UK Hospitality and the British Beer and Pub Association (BBPA) will take PPL to court over its new Specially Featured Entertainment (SFE) tariff, which was announced in March this year. The trade body said the legal action will “ensure that any future increases remain proportionate and affordable for businesses”.
The new tariff, which will come into effect on 1 July 2019, relates to the playing of recorded music in public at events such as discos and DJ nights and applies to nightclubs, pubs, bars, cafes, restaurants and hotels.
Changes to the tariff fee include increases in direct proportion to the size of the audience (measured in bands of 25 persons) to ensure “SFE events with different audiences are treated fairly and consistently”.
Two new smaller tariff bands will also be introduced for SFE events with attendances of one to 25 and 26 to 50 individuals to guarantee that licensees with small events will initially pay less for such events than they are paying under the current SFE tariff.
It will also include the phased introduction of increased fees over a five-year period from July 2019, based on an initial rate of 4p per person per hour (up slightly from the current average of 3.9p per person per hour). This will move to fees based on a rate of 9p per person per hour by 2023 (subject to annual indexation), which will provide licensees with time to adapt to the increases.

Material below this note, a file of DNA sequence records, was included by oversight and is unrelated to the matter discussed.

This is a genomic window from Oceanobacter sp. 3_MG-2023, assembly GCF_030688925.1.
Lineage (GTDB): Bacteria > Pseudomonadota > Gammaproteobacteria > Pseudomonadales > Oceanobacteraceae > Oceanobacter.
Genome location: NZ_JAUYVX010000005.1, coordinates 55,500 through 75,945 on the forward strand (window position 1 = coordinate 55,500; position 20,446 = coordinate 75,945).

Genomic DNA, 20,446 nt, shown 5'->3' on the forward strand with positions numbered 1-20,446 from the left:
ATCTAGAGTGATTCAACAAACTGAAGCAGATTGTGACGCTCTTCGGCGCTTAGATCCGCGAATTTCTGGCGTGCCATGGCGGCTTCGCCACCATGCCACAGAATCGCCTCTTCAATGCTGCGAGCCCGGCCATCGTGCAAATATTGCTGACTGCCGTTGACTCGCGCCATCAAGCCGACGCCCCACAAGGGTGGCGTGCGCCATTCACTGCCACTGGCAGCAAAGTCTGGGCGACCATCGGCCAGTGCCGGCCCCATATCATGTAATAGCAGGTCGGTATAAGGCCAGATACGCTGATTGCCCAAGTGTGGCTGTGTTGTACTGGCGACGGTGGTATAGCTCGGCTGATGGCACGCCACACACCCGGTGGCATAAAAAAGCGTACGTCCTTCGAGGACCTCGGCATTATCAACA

At the time, UK Hospitality warned that the UK’s hospitality sector could face a collective bill of more than £49 million (US$64.6m) as a result of the tariff.
The trade body also said that the new tariff could put pubs, bars and nightclubs out of business.
UK Hospitality chief executive Kate Nicholls said: “Significant increases to PPL’s tariffs will be devastating for many venues already struggling to cope with increasing costs.
“Margins are shrinking, costs are increasing and many venues simply are not going to be able to pass these costs on or swallow them. A huge hike in PPL fees will mean some businesses will be strangled and there will be much less choice for customers.
“UK Hospitality has been leading the fight to ensure that any increases remain fair, proportionate and affordable.
“That is why we are spearheading a legal challenge, alongside the British Beer and Pub Association to make sure that fees cannot be arbitrarily raised to exorbitant levels.
“Pushing PPL fees sky-high does nobody any favours. If venues can no longer afford the cost of a licence, PPL is, ultimately, shooting itself in the foot.
“A constructive relationship between ourselves, PPL and venues is mutually beneficial and we will continue to work towards that. We all need to be working harmoniously, and that means not gouging venues unfairly.”
Source: The Spirits Business